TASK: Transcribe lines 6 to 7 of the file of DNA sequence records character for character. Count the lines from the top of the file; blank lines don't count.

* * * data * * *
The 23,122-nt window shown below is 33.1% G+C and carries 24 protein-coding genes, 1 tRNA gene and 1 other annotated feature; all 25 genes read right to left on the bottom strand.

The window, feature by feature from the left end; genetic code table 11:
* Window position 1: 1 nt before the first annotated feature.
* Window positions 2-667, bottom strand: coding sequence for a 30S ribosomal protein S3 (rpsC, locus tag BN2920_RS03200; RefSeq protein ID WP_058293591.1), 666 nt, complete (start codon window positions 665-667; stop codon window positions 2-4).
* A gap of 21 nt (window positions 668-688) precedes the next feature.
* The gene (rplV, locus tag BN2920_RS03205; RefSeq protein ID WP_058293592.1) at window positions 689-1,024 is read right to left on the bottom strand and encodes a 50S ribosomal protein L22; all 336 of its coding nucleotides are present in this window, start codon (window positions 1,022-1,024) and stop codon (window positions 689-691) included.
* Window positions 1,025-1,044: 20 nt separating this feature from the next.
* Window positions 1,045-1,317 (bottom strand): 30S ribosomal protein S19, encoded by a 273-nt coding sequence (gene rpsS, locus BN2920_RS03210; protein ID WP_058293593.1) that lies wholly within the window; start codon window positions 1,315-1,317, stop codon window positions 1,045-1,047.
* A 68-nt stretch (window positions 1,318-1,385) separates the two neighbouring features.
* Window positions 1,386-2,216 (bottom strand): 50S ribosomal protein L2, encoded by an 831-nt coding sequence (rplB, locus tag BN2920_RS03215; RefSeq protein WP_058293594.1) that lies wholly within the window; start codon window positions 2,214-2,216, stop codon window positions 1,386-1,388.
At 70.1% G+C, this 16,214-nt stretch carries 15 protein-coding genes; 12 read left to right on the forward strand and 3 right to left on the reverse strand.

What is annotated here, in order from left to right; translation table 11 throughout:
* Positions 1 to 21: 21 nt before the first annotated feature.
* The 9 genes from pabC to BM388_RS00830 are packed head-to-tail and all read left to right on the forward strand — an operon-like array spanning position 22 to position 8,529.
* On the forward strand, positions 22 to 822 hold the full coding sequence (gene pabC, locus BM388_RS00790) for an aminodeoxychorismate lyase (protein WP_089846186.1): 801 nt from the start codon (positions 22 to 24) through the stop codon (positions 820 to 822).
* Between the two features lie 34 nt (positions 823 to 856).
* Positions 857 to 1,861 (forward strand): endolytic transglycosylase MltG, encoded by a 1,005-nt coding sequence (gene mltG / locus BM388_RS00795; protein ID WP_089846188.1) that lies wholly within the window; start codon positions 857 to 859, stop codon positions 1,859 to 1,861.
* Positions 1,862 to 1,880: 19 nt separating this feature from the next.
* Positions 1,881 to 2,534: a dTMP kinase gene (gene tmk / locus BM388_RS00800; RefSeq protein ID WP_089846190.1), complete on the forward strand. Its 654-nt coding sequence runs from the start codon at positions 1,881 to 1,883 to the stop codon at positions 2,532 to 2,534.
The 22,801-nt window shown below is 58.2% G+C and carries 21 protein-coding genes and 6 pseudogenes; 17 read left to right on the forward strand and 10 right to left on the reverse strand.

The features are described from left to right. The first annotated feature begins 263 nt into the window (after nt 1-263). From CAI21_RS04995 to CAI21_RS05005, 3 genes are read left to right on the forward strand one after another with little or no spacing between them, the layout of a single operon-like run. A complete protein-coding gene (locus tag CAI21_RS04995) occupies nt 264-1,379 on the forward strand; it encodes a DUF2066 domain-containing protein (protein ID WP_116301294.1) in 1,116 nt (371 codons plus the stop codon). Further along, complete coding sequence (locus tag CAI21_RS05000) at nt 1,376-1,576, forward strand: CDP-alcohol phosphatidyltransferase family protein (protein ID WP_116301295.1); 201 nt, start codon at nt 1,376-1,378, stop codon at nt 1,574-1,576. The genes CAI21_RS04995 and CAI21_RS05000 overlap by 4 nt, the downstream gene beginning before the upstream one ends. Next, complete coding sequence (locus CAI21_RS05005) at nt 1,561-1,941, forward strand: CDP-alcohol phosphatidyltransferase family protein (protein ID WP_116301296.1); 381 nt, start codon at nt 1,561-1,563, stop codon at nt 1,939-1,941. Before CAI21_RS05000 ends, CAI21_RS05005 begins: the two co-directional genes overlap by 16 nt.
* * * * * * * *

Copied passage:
* The gene (rplV, locus tag BN2920_RS03205; RefSeq protein ID WP_058293592.1) at window positions 689-1,024 is read right to left on the bottom strand and encodes a 50S ribosomal protein L22; all 336 of its coding nucleotides are present in this window, start codon (window positions 1,022-1,024) and stop codon (window positions 689-691) included.
* Window positions 1,025-1,044: 20 nt separating this feature from the next.